Problem is, she’s a Republican who was appointed to her 6-year term by her Republican state legislature 4 years ago. The just-elected state legislature is now majority Democrat. (Note that I could swap the parties without changing the scenario…) Anyhow, her state legislature, to whom she is beholden, is beating the crap out of her to torpedo Bill X. They want her to “kill her baby” so to speak.
If she snubs the state legislature; refuses to go along and pushes hard for her bill, what are the odds she’ll get re-appointed for a 2nd term by that very same state legislature? Can you spell Z-E-R-O???
Now… What if she had been elected after ratification of the 17th Amendment. Statistically, about 80% of U.S. Senators get re-elected. Or I could put it this way… Statistically, about 80% of U.S. Senators retain their power. She can tell her state legislature, now run by the opposing party, to go to hell with virtually no impact whatsoever on her chances for re-election and to retain her power.
You with me here? In this scenario, the post-17th Amendment state government has essentially no power over its Senator; it’s so-called representative in the U.S. Congress. This state and all the states are considerably weaker – LESS powerful. And where did that power go? It shifted from the state to the federal level.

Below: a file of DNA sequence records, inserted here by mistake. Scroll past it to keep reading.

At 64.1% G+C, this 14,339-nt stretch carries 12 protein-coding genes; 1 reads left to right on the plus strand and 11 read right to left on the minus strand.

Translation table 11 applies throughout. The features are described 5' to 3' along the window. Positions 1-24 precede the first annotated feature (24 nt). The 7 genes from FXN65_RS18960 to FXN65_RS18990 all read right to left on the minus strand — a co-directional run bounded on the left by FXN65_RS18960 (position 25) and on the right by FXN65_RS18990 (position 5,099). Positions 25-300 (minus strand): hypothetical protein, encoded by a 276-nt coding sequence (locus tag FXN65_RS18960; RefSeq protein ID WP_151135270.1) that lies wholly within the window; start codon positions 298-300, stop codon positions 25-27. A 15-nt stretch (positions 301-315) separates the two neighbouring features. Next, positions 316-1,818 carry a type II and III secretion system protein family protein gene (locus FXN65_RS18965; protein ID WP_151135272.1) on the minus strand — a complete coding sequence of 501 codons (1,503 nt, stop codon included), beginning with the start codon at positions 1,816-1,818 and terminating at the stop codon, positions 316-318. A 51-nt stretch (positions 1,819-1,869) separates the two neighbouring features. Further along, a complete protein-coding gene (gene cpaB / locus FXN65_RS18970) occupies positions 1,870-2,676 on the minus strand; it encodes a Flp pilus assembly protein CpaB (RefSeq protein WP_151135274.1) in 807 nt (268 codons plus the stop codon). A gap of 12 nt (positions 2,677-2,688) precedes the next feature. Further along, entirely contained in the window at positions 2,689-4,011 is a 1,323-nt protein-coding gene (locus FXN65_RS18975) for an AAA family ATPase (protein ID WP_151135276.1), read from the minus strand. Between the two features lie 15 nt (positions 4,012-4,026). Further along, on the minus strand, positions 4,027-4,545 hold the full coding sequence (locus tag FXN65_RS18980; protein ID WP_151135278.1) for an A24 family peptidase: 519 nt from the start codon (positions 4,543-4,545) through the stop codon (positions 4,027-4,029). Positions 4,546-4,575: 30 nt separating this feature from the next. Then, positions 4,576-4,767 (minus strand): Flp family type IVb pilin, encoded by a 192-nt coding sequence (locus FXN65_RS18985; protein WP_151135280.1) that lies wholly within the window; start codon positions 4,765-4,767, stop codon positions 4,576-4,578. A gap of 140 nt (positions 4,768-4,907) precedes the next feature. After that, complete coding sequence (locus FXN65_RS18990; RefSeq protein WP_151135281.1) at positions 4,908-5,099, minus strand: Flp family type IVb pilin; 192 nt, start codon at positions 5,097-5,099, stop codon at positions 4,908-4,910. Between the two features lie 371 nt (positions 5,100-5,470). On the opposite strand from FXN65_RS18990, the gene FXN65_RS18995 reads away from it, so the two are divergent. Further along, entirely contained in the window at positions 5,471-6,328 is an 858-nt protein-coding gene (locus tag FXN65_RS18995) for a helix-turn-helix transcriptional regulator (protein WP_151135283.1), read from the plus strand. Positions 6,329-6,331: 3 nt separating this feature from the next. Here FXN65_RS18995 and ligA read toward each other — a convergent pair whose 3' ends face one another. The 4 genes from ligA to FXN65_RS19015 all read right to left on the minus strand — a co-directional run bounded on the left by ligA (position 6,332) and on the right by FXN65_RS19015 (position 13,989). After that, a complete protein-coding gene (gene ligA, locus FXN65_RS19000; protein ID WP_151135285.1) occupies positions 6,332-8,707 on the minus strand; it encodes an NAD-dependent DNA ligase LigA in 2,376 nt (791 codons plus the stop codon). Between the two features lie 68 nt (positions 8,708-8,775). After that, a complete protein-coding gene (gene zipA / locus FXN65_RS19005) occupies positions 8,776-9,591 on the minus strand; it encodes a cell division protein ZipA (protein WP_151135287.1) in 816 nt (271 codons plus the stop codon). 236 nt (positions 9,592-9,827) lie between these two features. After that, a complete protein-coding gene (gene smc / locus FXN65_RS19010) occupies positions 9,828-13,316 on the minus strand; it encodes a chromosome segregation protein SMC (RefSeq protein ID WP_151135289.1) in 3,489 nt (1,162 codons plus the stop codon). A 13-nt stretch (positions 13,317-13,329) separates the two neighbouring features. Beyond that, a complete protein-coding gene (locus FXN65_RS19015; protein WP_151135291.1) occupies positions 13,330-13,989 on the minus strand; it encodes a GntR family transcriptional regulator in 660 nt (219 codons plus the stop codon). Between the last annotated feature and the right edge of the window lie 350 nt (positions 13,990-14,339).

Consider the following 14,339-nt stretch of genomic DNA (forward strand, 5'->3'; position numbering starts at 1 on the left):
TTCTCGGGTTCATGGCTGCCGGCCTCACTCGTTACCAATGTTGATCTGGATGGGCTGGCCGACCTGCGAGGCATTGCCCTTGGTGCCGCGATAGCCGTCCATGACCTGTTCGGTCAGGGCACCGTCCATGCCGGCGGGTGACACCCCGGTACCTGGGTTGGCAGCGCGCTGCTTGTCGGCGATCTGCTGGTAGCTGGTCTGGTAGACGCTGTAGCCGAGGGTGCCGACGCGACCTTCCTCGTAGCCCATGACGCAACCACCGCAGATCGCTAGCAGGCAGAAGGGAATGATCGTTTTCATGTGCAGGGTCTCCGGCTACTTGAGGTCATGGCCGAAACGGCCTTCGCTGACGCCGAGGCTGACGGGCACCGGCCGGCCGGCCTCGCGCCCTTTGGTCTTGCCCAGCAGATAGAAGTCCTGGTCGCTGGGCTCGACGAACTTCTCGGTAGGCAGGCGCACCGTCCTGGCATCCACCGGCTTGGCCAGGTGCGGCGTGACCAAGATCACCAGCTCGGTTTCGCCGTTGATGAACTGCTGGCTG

So I don’t much like how the 17th amendment caused a massive centralization of power – away from the states and into the federal government.
Am I using a phrase like “centralization of power” to do some scare-mongering? To make you think of the centralization of power that was a hallmark of the parade of Communist states that oppressed their citizens, failed miserably and then collapsed in a disastrous heap. Yeah. A little…
In truth, we’re nowhere even close to that level of catastrophe. We are, however, slowly and inexorably moving in that direction. We need to reverse that trend.
Will our current crop of U.S. Senators get on board with repealing the 17th Amendment? Yeah, right. When pigs fly. They’ll never expend that much effort to reduce their own power.
What we need to do is put pressure on our Governors. As soon as we can get 34 Governors on board, they can call for a Constitutional Convention to repeal an amendment that should be just as reviled as the IRS, and is just as ill-advised as Prohibition.
I’m your Intentionally Vicarious host, Todd Youngblood – looking forward to the day when the balance of power between the federal government and the states is restored – or at least much, much closer to – the level the Founding Fathers intended.